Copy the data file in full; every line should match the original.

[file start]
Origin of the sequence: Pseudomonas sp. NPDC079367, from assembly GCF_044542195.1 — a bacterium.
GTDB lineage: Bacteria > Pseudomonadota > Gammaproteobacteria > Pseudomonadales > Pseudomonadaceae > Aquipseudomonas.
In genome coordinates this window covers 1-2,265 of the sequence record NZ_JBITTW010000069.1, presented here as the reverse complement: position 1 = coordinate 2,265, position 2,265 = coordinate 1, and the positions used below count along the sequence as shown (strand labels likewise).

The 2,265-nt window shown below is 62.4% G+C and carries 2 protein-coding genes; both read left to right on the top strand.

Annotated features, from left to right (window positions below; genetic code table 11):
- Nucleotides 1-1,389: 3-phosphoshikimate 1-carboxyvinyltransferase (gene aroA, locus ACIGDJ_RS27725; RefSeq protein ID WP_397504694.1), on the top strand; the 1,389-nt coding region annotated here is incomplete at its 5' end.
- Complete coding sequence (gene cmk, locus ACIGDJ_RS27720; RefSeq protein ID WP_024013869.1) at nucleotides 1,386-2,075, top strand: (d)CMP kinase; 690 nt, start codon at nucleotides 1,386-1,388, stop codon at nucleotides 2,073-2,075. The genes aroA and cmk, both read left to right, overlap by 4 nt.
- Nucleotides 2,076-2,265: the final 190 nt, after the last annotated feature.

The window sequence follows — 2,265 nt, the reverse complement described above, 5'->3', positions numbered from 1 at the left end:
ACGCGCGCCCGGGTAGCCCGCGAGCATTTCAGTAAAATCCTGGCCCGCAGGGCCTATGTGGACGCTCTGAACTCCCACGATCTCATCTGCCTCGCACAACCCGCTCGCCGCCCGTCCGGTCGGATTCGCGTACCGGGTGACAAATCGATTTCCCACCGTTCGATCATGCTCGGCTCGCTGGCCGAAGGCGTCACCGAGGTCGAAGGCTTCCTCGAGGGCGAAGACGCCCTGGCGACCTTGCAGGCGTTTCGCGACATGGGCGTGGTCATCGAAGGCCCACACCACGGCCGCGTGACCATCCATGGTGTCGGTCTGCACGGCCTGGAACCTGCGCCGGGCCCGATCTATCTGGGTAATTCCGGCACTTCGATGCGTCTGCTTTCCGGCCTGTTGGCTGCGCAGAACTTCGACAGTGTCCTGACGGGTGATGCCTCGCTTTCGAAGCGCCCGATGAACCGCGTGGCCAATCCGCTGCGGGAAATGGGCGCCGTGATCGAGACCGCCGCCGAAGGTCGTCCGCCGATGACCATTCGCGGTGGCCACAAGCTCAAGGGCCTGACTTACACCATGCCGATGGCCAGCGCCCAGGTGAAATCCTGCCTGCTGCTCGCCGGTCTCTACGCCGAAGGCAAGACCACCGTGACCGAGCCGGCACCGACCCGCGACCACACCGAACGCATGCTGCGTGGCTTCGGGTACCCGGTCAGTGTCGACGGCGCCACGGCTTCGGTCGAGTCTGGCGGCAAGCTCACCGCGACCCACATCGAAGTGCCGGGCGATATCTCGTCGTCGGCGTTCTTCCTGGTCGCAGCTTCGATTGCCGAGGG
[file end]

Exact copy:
Origin of the sequence: Pseudomonas sp. NPDC079367, from assembly GCF_044542195.1 — a bacterium.
GTDB lineage: Bacteria > Pseudomonadota > Gammaproteobacteria > Pseudomonadales > Pseudomonadaceae > Aquipseudomonas.
In genome coordinates this window covers 1-2,265 of the sequence record NZ_JBITTW010000069.1, presented here as the reverse complement: position 1 = coordinate 2,265, position 2,265 = coordinate 1, and the positions used below count along the sequence as shown (strand labels likewise).

The 2,265-nt window shown below is 62.4% G+C and carries 2 protein-coding genes; both read left to right on the top strand.

Annotated features, from left to right (window positions below; genetic code table 11):
- Nucleotides 1-1,389: 3-phosphoshikimate 1-carboxyvinyltransferase (gene aroA, locus ACIGDJ_RS27725; RefSeq protein ID WP_397504694.1), on the top strand; the 1,389-nt coding region annotated here is incomplete at its 5' end.
- Complete coding sequence (gene cmk, locus ACIGDJ_RS27720; RefSeq protein ID WP_024013869.1) at nucleotides 1,386-2,075, top strand: (d)CMP kinase; 690 nt, start codon at nucleotides 1,386-1,388, stop codon at nucleotides 2,073-2,075. The genes aroA and cmk, both read left to right, overlap by 4 nt.
- Nucleotides 2,076-2,265: the final 190 nt, after the last annotated feature.

The window sequence follows — 2,265 nt, the reverse complement described above, 5'->3', positions numbered from 1 at the left end:
ACGCGCGCCCGGGTAGCCCGCGAGCATTTCAGTAAAATCCTGGCCCGCAGGGCCTATGTGGACGCTCTGAACTCCCACGATCTCATCTGCCTCGCACAACCCGCTCGCCGCCCGTCCGGTCGGATTCGCGTACCGGGTGACAAATCGATTTCCCACCGTTCGATCATGCTCGGCTCGCTGGCCGAAGGCGTCACCGAGGTCGAAGGCTTCCTCGAGGGCGAAGACGCCCTGGCGACCTTGCAGGCGTTTCGCGACATGGGCGTGGTCATCGAAGGCCCACACCACGGCCGCGTGACCATCCATGGTGTCGGTCTGCACGGCCTGGAACCTGCGCCGGGCCCGATCTATCTGGGTAATTCCGGCACTTCGATGCGTCTGCTTTCCGGCCTGTTGGCTGCGCAGAACTTCGACAGTGTCCTGACGGGTGATGCCTCGCTTTCGAAGCGCCCGATGAACCGCGTGGCCAATCCGCTGCGGGAAATGGGCGCCGTGATCGAGACCGCCGCCGAAGGTCGTCCGCCGATGACCATTCGCGGTGGCCACAAGCTCAAGGGCCTGACTTACACCATGCCGATGGCCAGCGCCCAGGTGAAATCCTGCCTGCTGCTCGCCGGTCTCTACGCCGAAGGCAAGACCACCGTGACCGAGCCGGCACCGACCCGCGACCACACCGAACGCATGCTGCGTGGCTTCGGGTACCCGGTCAGTGTCGACGGCGCCACGGCTTCGGTCGAGTCTGGCGGCAAGCTCACCGCGACCCACATCGAAGTGCCGGGCGATATCTCGTCGTCGGCGTTCTTCCTGGTCGCAGCTTCGATTGCCGAGGG